The shibboleth for the conference was “facing claims and challenges of Israel’s Future in the Middle East,” which may reveal something of the attendees’ and speakers’ politics. This was no “let’s-say-a-b’rucha-for-peace” kind of crowd; both Israeli and American military experts spoke on the necessity of not only curbing Iran’s nuclear capabilities, but bringing down its current leadership by whatever means necessary.

The conference’s decidedly hawkish bent is part of the reason much of Savannah’s Jewish community — including Mickve Israel’s rabbi — distanced itself from the event. That’s a real shanda, since all Jews need to be educated about Israel, no matter what their opinion is of its politics. Sitting there in the sanctuary-like auditorium listening to experts clarify the reality of Israel’s fight not only against violent, irrational enemies but what Raanan Gissin called its “war of perception” in the world media, an already existing fire was fanned in my belly. Though I support Israel in my heart, I tend to shy away from discussions about its politics, because, frankly, I turn into flubber-tongued dunderhead and nine times out of ten start to cry out of frustration at my own and other people’s ignorance. So I’m committing myself to learn more about how to educate people about the truth of Israel calmly and clearly. (The Israel Project is a terrific resource for this.)

There was also a strong Christian presence at the event, whom organizer Orly Benny Davis called “our good friends.” I know there are some who reject the Bible Belt’s support of Israel because of its creepy Messianic implications, but I say whoever loves Israel is family, Jewish or not.

Yeah, I’m a bleeding heart liberal who wants everyone of all religions and races to put down the bombs and hold hands and dance a Persian hiphop hora to African drums. But the grown-ups know that it’s not going to be that easy for the Jews; never has been, never will be. The business of the Middle East is all of our business; whether you wear a giant Zionist ‘Z’ on your chest or you disagree with pretty much everything Israel does, American Jews, especially us lazy ones here in the South, cannot ignore her.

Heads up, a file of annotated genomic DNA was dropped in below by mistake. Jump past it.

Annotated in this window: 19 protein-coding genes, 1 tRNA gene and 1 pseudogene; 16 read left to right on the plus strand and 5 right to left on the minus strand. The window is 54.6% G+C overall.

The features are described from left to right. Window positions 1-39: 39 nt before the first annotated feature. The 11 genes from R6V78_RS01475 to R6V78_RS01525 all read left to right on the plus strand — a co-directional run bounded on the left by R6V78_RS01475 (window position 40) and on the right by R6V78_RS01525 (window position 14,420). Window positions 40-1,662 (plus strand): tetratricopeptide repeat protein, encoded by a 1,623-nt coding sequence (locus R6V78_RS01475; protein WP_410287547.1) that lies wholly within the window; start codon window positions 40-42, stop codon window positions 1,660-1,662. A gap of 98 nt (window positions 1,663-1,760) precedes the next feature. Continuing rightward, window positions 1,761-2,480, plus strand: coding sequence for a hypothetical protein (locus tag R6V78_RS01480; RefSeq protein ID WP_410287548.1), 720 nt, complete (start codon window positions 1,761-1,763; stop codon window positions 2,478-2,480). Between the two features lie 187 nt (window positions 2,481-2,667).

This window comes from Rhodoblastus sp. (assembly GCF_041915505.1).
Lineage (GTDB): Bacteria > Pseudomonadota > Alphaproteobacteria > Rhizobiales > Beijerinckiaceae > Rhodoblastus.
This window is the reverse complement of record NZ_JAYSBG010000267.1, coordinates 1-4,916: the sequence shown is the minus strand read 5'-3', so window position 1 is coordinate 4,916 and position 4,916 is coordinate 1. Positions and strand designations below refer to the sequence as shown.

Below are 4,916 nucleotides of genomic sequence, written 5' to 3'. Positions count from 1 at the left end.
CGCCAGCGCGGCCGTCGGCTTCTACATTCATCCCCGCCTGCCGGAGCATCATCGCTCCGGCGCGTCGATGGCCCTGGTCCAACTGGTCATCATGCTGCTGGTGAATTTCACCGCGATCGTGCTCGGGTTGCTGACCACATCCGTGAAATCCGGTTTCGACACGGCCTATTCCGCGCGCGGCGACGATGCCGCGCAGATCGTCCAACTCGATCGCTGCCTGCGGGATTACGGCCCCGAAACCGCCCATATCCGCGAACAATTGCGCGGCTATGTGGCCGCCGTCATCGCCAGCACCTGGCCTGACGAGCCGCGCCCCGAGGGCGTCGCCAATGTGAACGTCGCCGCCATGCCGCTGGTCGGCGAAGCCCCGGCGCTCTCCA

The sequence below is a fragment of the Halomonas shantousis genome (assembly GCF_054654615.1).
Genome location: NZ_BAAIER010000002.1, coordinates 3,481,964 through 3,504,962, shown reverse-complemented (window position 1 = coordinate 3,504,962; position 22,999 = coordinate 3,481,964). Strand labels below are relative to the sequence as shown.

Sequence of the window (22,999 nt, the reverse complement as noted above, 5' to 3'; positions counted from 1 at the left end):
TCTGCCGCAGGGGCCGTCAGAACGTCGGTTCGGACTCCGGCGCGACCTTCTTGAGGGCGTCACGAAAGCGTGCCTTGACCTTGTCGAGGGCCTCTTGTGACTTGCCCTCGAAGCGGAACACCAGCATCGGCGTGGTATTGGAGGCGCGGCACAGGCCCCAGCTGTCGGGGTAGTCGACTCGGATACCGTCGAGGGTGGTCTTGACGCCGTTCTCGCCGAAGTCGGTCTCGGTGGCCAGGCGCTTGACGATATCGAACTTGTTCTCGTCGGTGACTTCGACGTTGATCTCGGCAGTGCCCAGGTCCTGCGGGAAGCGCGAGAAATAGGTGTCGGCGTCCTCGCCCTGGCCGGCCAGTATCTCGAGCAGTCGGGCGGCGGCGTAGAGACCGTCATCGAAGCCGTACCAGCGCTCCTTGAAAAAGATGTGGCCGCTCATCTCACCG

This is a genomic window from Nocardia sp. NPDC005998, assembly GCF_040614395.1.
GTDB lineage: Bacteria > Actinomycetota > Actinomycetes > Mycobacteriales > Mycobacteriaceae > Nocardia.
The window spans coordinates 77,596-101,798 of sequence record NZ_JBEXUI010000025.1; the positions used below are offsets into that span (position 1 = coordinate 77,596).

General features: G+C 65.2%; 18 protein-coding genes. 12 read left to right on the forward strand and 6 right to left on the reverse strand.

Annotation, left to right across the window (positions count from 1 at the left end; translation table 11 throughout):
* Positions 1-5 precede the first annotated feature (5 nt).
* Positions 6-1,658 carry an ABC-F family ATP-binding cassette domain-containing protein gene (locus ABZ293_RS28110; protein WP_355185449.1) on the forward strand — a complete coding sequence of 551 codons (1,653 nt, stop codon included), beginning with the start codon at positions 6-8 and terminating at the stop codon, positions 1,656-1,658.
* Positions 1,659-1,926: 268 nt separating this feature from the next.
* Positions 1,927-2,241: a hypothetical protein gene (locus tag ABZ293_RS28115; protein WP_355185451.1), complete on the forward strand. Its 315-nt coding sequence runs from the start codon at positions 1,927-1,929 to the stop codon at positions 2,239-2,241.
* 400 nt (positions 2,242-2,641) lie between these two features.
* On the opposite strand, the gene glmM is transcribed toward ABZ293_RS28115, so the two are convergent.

Am Yisrael Chai, yo. All in all, it was a rich day for this transplanted Savannah Jew. I returned to the other side of the river a changed woman, a more enhanced Semite. But I had to switch gears and put on my redneck hat right quick, because at the other convention center, country-fried rock icon Gregg Allman was tuning up. Falafel and peaches, baby —- it’s Southern Jewish life.

Photo of Orly Benny Davis and Raanan Gissin by John Carrington c/o Savannah Morning News.

Gastronomic Overload

pastramiAfter attending a chili cook-off and Savannah’s Greek Festival last week, I’m about ready for couple of weeks of quinoa and kale. But the rabbit food will have to wait until after this Sunday, Oct, 29, when the Shalom Y’all Jewish Food Festival takes over downtown Savannah for its annual homage to the nosh.

Sponsored for the past 18 years by Congregation Mickve Israel (which, as my sweet, addled mother-in-law reminds me every time the name surfaces — bless her heart— is the third-oldest congregation in America), the day-long feast is a Savannah tradition for all hungry citizens, MOT or no. People down here may still think Jews have horns, but they can still tell you the difference between a kugel and a knish.